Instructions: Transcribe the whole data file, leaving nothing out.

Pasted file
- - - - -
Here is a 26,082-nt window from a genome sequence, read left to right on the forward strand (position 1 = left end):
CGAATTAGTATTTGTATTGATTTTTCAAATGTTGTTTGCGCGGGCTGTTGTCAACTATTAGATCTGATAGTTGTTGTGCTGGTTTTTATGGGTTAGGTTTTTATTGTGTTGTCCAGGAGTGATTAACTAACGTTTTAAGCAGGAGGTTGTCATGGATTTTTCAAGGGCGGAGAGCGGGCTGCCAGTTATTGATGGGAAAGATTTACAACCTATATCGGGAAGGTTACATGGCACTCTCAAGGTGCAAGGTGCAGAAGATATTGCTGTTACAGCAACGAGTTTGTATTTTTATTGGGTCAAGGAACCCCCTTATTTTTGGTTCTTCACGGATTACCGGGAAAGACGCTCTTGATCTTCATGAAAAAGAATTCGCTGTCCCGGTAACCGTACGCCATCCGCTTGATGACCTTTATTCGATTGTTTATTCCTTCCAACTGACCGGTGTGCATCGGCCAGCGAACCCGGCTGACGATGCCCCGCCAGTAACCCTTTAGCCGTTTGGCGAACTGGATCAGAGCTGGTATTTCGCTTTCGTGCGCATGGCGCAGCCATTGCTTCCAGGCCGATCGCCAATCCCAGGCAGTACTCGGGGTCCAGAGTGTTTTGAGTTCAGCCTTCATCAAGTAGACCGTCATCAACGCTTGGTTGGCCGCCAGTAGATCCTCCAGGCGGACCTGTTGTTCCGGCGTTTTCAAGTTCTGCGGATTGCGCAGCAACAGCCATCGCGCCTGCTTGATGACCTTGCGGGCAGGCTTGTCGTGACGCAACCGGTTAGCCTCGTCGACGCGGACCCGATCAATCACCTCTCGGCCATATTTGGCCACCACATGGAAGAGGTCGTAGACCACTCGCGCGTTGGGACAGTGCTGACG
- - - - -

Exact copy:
Here is a 26,082-nt window from a genome sequence, read left to right on the forward strand (position 1 = left end):
CGAATTAGTATTTGTATTGATTTTTCAAATGTTGTTTGCGCGGGCTGTTGTCAACTATTAGATCTGATAGTTGTTGTGCTGGTTTTTATGGGTTAGGTTTTTATTGTGTTGTCCAGGAGTGATTAACTAACGTTTTAAGCAGGAGGTTGTCATGGATTTTTCAAGGGCGGAGAGCGGGCTGCCAGTTATTGATGGGAAAGATTTACAACCTATATCGGGAAGGTTACATGGCACTCTCAAGGTGCAAGGTGCAGAAGATATTGCTGTTACAGCAACGAGTTTGTATTTTTATTGGGTCAAGGAACCCCCTTATTTTTGGTTCTTCACGGATTACCGGGAAAGACGCTCTTGATCTTCATGAAAAAGAATTCGCTGTCCCGGTAACCGTACGCCATCCGCTTGATGACCTTTATTCGATTGTTTATTCCTTCCAACTGACCGGTGTGCATCGGCCAGCGAACCCGGCTGACGATGCCCCGCCAGTAACCCTTTAGCCGTTTGGCGAACTGGATCAGAGCTGGTATTTCGCTTTCGTGCGCATGGCGCAGCCATTGCTTCCAGGCCGATCGCCAATCCCAGGCAGTACTCGGGGTCCAGAGTGTTTTGAGTTCAGCCTTCATCAAGTAGACCGTCATCAACGCTTGGTTGGCCGCCAGTAGATCCTCCAGGCGGACCTGTTGTTCCGGCGTTTTCAAGTTCTGCGGATTGCGCAGCAACAGCCATCGCGCCTGCTTGATGACCTTGCGGGCAGGCTTGTCGTGACGCAACCGGTTAGCCTCGTCGACGCGGACCCGATCAATCACCTCTCGGCCATATTTGGCCACCACATGGAAGAGGTCGTAGACCACTCGCGCGTTGGGACAGTGCTGACG